June 9, 2016

Future Martian explorers might not need to leave the Earth to prepare themselves for life on the Red Planet. The Mars Society have built an analogue research site in Utah, USA, which simulates the conditions on our neighbouring planet.

Practicing the methods needed to collect biological samples while wearing spacesuits, a team of Canadian scientists have studied the diverse local flora. Along with the lessons that one day will serve the first to conquer Mars, the researchers present an annotated checklist of the fungi, algae, cyanobacteria, lichens, and vascular plants from the station in their publication in the open-access journal Biodiversity Data Journal. Read more

Rapid eye movement sleep: Keystone of memory formation

May 16, 2016

For decades, scientists have fiercely debated whether rapid eye movement (REM) sleep – the phase where dreams appear – is directly involved in memory formation.

Now, a study published in Science by researchers at the Douglas Mental Health University Institute (McGill University) and the University of Bern provides evidence that REM sleep does, indeed, play this role – at least in mice.

“We already knew that newly acquired information is stored into different types of memories, spatial or emotional, before being consolidated or integrated,” says Sylvain Williams, a researcher and professor of psychiatry at McGill. Read more

Brain’s stopping system may be at fault for derailed train of thought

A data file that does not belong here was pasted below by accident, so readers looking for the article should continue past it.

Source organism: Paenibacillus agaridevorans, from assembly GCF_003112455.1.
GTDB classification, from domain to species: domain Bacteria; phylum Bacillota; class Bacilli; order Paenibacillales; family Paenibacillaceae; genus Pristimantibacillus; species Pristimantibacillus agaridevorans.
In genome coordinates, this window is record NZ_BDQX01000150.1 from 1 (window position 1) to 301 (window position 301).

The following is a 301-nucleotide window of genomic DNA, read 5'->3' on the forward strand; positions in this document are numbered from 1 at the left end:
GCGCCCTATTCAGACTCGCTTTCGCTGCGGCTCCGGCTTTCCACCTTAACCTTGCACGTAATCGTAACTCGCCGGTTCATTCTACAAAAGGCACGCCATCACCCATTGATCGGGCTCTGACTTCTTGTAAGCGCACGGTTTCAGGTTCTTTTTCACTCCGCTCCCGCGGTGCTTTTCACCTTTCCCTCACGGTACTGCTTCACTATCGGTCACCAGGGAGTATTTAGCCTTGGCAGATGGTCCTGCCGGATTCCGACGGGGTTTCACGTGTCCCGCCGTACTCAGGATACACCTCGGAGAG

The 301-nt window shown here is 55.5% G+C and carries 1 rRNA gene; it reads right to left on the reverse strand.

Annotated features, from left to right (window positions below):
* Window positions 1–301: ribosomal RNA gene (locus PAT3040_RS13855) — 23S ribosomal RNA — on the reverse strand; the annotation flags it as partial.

April 19, 2016

Have you had the experience of being just on the verge of saying something when the phone rang? Did you then forget what it is you were going to say? A study of the brain’s electrical activity offers a new explanation of how that happens.

Published in Nature Communications, the study comes from the lab of neuroscientist Adam Aron at the University of California San Diego, together with collaborators at Oxford University in the UK, and was led by first author Jan Wessel, while a post-doctoral scholar in the Aron Lab. The researchers suggest that the same brain system that is involved in interrupting, or stopping, movement in our bodies also interrupts cognition — which, in the example of the phone ringing, derails your train of thought. Read more

Fairy circles discovered in Australia by researchers

March 29, 2016

Researchers at Ben-Gurion University of the Negev (BGU) and Helmholtz Centre for Environmental Research (UFZ) in Leipzig, Germany are unraveling the mystery behind what causes “fairy circles.” Recently discovered in the uninhabited Australian outback, fairy circles were thought to exist only in Africa.

According to a new study in the PNAS journal (Proceedings of the National Academy of Sciences), the research team found new evidence that these barren circular patches of land — previously thought to exist only in the dry Namibia grassland of southern Africa — occur due to the way plants organize themselves in response to water shortage. Read more

Scientists find stem cells capable of repairing skull, face bones

February 2, 2016

A team of Rochester scientists has, for the first time, identified and isolated a stem cell population capable of skull formation and craniofacial bone repair in mice–achieving an important step toward using stem cells for bone reconstruction of the face and head in the future, according to a new paper in Nature Communications. Read more

Next Page »